NEW YORK (AP) — A man who sprayed bullets into a New York City subway car during rush hour, injuring 10 people and sparking a citywide manhunt, was sentenced to life in prison Thursday.
Frank James, 64, pleaded guilty earlier this year on terrorism charges in the mass shooting on a Manhattan-bound train on April 12, 2022. He received a life sentence on ten counts and ten years on the eleventh count.
Prosecutors had asked for a life sentence, saying James carefully planned the shooting for years to “cause maximum damage.”
James’ lawyers had asked for a reduced sentence of 18 years, saying he had no intention of killing anyone and suffered from serious mental illness.
Before the verdict was announced, three people who were present at the time of the attack spoke in court.
Fatim Gjeloshi, 21, who escaped the shooting unharmed, approached the microphone to recount the morning of the shooting and said he had forgiven James, but then he paused and burst into tears. “I can’t do that,” he said and left the courtroom.
Also given the opportunity to speak, James criticized the country’s mental health system and social safety net, saying the system has failed him and others struggling with mental illness and poverty.
On the day of the attack, James was disguised as a construction worker and waited until the train was between stations to deny his targets the chance to escape. He then set off several smoke bombs and fired a barrage of bullets from a 9mm handgun at panicked passengers in the crowded train car.
Victims ranging in age from 16 to 60 were injured in the attack, which occurred as the train pulled into a station in Sunset Park, Brooklyn.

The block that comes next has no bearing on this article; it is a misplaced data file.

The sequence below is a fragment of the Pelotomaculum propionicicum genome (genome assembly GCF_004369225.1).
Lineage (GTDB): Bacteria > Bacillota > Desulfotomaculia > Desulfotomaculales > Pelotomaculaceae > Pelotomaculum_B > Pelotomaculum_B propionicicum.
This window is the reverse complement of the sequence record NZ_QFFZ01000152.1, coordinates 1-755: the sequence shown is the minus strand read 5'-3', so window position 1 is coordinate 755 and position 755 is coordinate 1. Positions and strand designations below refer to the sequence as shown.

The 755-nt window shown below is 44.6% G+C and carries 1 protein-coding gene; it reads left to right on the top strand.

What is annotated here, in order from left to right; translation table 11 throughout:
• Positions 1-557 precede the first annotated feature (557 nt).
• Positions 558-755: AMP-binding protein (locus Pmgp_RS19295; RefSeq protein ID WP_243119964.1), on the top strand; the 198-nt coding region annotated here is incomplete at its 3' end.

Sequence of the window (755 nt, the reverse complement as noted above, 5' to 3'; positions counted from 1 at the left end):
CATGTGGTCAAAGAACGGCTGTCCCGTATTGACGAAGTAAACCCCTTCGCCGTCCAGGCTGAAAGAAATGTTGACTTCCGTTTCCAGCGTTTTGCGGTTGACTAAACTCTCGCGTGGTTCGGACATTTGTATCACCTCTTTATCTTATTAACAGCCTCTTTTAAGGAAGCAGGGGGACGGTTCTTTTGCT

While rescue workers attended to the victims, James calmly left the subway station and disappeared. Authorities searched for him for more than a day. They identified James as a suspect relatively quickly using a key to a rented moving truck that was left in the blood-stained subway car. He was eventually arrested in Manhattan’s East Village after calling police to turn himself in.
“The fact that no one was killed by the defendant’s 32 shots can only be described as luck and not as an intentional decision by the defendant,” Brooklyn prosecutors wrote in a memo to U.S. District Judge William Kuntz.
The attack stunned New Yorkers. increased anxiety about security on the transit system and prompted local officials to install additional surveillance cameras and police on the trains.
Before the shooting, James, who is Black, posted dozens of videos online under the moniker “Prophet of Doom” in which he railed against race, violence, his struggles with mental illness and a series of unnamed forces he claimed to have at his disposal him apart.
In a 2019 video, James alluded to an impending conflict in his hometown, declaring, “It will be very interesting to see what happens to me in New York.” By that time, prosecutors allege, James was already in the process of to plan the shooting in the subway.
When James pleaded guilty to terrorism charges earlier this year, he said he only intended to cause serious bodily harm, not death.
His lawyer, Mia Eisner-Grynberg, suggested that while James originally planned to kill people, he changed his mind in the heat of the moment.
“In a society where we unfortunately learn almost every day that mass shooters intent on killing easily achieve their goals, it is far more likely that Mr. James did not have that specific intent than that he simply failed in his mission “Eisner-Grynberg wrote in a sentencing memorandum.
Referring to the defendant’s abusive childhood in the Bronx and his ongoing struggles with both alcoholism and paranoid schizophrenia, she added: “Mr. James isn’t evil. He is very, very sick.”
But prosecutors said the trajectory of the bullets showed James was targeting the “center mass” of the drivers for maximum lethality. They said James only stopped firing his Glock semi-automatic pistol because the gun jammed.
James has been held without bail at the Metropolitan Detention Center for the past 17 months.